More emphasis on the hazards of drink and drug-driving is needed in driving lessons, campaigners have warned.
Despite a recent study by the University of London revealing that more millennials are shunning alcohol, and that teetotalism has become more mainstream, drink driving casualties have reached a four-year high in 2018.
In fact, data released recently by the Department of Transport has shown that more than 24 per cent of drink drivers were aged between 16 and 19 years old – inexperienced drivers who have recently passed their driving test.
Campaigners are now calling for learner drivers to be better educated on the hazards of drink and drug driving – particularly in this late-teen age range – and would like to see UK driving tests adapted to include a compulsory drugs and alcohol awareness section.
The current UK driving tests, which comprise a theory test, introduced in 1996, and a practical exam, have undergone only a handful of updates over the last two decades. And whilst the introduction of road user technology, such as reading sat navs, has been addressed and is now part of the practical test itself, the hazards associated with alcohol and drug driving – including certain prescription drugs - are only touched upon with a few basic questions.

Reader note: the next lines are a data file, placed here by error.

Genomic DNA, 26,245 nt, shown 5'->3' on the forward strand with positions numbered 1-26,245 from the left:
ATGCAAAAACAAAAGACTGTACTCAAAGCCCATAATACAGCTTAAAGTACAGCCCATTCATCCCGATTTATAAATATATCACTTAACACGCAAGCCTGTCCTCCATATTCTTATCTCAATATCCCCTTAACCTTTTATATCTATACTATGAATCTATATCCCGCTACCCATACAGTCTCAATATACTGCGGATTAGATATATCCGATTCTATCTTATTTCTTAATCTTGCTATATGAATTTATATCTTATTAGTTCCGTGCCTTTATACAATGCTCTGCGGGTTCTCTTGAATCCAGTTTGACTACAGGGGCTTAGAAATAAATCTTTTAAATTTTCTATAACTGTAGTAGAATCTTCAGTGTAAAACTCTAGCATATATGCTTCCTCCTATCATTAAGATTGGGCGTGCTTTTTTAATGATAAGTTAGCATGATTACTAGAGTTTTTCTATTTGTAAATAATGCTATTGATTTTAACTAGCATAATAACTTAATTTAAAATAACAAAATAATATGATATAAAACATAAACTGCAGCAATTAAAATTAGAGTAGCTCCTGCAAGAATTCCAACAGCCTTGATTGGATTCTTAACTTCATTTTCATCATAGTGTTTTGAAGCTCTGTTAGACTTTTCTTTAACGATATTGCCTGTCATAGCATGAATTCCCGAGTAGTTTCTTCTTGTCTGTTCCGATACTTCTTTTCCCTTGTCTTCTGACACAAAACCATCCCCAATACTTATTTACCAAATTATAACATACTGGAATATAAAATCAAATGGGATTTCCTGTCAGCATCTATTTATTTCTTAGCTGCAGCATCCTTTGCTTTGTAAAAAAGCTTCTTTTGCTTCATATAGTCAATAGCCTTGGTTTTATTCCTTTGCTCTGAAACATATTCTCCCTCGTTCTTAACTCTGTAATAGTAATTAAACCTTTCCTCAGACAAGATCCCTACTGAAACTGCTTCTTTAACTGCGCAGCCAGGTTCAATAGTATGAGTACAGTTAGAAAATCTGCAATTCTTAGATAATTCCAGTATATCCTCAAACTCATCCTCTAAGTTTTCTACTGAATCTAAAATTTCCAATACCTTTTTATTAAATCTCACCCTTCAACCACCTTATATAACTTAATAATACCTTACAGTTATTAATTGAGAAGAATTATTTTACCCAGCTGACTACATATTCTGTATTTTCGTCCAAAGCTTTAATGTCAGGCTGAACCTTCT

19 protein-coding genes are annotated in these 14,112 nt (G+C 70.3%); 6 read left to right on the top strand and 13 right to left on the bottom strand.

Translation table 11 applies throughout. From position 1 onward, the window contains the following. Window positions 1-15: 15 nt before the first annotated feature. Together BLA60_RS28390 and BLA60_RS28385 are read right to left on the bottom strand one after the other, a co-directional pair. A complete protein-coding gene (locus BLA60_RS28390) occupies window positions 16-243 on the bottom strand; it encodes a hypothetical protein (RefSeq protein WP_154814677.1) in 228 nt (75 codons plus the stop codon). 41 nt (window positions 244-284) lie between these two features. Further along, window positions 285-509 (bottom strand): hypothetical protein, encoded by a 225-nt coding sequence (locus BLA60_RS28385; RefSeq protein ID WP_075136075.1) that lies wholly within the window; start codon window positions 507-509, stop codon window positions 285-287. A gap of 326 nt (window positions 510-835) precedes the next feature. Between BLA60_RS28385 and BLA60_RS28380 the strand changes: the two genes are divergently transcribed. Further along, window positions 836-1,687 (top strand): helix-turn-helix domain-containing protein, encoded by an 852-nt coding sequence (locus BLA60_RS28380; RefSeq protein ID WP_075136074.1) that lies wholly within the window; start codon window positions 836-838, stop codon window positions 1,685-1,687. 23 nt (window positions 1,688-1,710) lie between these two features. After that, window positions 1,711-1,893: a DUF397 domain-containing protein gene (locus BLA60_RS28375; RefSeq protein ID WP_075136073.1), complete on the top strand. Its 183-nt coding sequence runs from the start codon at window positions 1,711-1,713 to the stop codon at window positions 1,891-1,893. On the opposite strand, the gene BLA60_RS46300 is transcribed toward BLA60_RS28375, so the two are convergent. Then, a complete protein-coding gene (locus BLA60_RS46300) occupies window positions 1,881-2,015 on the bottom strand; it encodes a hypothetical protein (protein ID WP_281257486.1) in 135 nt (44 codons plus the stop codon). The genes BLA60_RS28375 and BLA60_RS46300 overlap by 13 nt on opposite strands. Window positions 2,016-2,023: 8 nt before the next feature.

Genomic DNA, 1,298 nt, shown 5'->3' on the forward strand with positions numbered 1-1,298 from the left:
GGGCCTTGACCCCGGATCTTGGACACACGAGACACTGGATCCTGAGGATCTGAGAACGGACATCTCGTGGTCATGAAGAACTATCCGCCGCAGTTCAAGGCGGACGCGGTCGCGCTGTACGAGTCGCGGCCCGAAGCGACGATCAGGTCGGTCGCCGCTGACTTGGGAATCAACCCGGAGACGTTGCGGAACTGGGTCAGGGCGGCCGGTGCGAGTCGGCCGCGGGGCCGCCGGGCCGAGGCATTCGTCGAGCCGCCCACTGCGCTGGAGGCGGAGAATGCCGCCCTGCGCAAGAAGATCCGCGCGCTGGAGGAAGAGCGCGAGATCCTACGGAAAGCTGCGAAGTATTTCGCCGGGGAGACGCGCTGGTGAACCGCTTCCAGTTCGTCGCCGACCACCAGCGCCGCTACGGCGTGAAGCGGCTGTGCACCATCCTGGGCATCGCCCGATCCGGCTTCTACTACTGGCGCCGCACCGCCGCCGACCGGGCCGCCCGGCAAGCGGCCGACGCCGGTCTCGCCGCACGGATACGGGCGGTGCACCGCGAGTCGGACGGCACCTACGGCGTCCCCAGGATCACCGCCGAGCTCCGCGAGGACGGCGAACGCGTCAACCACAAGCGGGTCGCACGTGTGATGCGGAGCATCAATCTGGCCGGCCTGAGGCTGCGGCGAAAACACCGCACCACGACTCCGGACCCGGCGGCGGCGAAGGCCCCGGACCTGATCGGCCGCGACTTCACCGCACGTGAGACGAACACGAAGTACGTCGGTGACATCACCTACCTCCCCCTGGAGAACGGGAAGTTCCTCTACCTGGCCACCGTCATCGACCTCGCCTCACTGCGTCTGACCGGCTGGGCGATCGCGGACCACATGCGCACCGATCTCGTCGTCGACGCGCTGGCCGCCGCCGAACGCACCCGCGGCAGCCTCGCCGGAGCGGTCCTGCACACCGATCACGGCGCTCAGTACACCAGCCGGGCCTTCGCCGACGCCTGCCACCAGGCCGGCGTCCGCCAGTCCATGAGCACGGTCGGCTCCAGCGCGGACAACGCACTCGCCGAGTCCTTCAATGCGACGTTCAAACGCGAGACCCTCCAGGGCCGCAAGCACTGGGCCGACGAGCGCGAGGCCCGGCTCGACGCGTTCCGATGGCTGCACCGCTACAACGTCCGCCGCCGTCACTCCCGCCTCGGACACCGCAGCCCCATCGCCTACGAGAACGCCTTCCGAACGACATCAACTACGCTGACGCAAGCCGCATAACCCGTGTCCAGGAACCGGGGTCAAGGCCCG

Suzannah Robin, an alcohol and drug safety expert at AlcoDigital, has revealed she is concerned that not enough importance is being put on the dangers of driving whilst under the influence of alcohol or drugs when learning to drive
“The issue isn’t how much alcohol you might consume, but if you have any alcohol in your system at all,” she said.
“Even just one drink means you are three times more likely to cause an incident. My recommendation would be that a compulsory drugs and alcohol session and video be introduced that all learner drivers will be required to attend, and will later be questioned on.”